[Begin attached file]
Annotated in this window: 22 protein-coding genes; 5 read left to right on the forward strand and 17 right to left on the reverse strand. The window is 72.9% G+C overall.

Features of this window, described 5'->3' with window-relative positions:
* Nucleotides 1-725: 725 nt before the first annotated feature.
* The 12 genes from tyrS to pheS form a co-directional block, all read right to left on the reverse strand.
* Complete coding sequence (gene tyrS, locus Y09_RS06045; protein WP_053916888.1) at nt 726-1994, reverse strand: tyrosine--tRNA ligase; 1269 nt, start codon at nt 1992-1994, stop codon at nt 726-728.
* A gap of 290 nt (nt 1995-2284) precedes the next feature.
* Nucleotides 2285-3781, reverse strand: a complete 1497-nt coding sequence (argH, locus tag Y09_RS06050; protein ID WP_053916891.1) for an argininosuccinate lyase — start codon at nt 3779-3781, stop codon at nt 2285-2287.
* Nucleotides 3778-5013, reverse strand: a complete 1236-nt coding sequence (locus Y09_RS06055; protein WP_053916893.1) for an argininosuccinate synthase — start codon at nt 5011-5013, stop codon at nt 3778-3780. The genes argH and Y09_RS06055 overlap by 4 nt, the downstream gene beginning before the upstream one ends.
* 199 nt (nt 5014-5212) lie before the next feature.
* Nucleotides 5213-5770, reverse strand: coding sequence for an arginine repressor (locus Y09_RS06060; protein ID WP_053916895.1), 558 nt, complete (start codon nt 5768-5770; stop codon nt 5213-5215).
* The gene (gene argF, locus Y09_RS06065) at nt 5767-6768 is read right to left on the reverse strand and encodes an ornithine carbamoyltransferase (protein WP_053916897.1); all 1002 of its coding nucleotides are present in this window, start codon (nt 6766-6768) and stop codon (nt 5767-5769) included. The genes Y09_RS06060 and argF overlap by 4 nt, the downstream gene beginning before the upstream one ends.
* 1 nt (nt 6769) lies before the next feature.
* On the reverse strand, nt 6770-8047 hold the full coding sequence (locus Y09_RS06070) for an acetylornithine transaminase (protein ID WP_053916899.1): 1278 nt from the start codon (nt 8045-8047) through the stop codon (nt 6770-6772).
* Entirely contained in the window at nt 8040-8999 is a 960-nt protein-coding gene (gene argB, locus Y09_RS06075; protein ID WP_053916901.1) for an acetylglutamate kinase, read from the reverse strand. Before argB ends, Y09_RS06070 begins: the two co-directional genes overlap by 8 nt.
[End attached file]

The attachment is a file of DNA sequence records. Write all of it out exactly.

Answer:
Annotated in this window: 22 protein-coding genes; 5 read left to right on the forward strand and 17 right to left on the reverse strand. The window is 72.9% G+C overall.

Features of this window, described 5'->3' with window-relative positions:
* Nucleotides 1-725: 725 nt before the first annotated feature.
* The 12 genes from tyrS to pheS form a co-directional block, all read right to left on the reverse strand.
* Complete coding sequence (gene tyrS, locus Y09_RS06045; protein WP_053916888.1) at nt 726-1994, reverse strand: tyrosine--tRNA ligase; 1269 nt, start codon at nt 1992-1994, stop codon at nt 726-728.
* A gap of 290 nt (nt 1995-2284) precedes the next feature.
* Nucleotides 2285-3781, reverse strand: a complete 1497-nt coding sequence (argH, locus tag Y09_RS06050; protein ID WP_053916891.1) for an argininosuccinate lyase — start codon at nt 3779-3781, stop codon at nt 2285-2287.
* Nucleotides 3778-5013, reverse strand: a complete 1236-nt coding sequence (locus Y09_RS06055; protein WP_053916893.1) for an argininosuccinate synthase — start codon at nt 5011-5013, stop codon at nt 3778-3780. The genes argH and Y09_RS06055 overlap by 4 nt, the downstream gene beginning before the upstream one ends.
* 199 nt (nt 5014-5212) lie before the next feature.
* Nucleotides 5213-5770, reverse strand: coding sequence for an arginine repressor (locus Y09_RS06060; protein ID WP_053916895.1), 558 nt, complete (start codon nt 5768-5770; stop codon nt 5213-5215).
* The gene (gene argF, locus Y09_RS06065) at nt 5767-6768 is read right to left on the reverse strand and encodes an ornithine carbamoyltransferase (protein WP_053916897.1); all 1002 of its coding nucleotides are present in this window, start codon (nt 6766-6768) and stop codon (nt 5767-5769) included. The genes Y09_RS06060 and argF overlap by 4 nt, the downstream gene beginning before the upstream one ends.
* 1 nt (nt 6769) lies before the next feature.
* On the reverse strand, nt 6770-8047 hold the full coding sequence (locus Y09_RS06070) for an acetylornithine transaminase (protein ID WP_053916899.1): 1278 nt from the start codon (nt 8045-8047) through the stop codon (nt 6770-6772).
* Entirely contained in the window at nt 8040-8999 is a 960-nt protein-coding gene (gene argB, locus Y09_RS06075; protein ID WP_053916901.1) for an acetylglutamate kinase, read from the reverse strand. Before argB ends, Y09_RS06070 begins: the two co-directional genes overlap by 8 nt.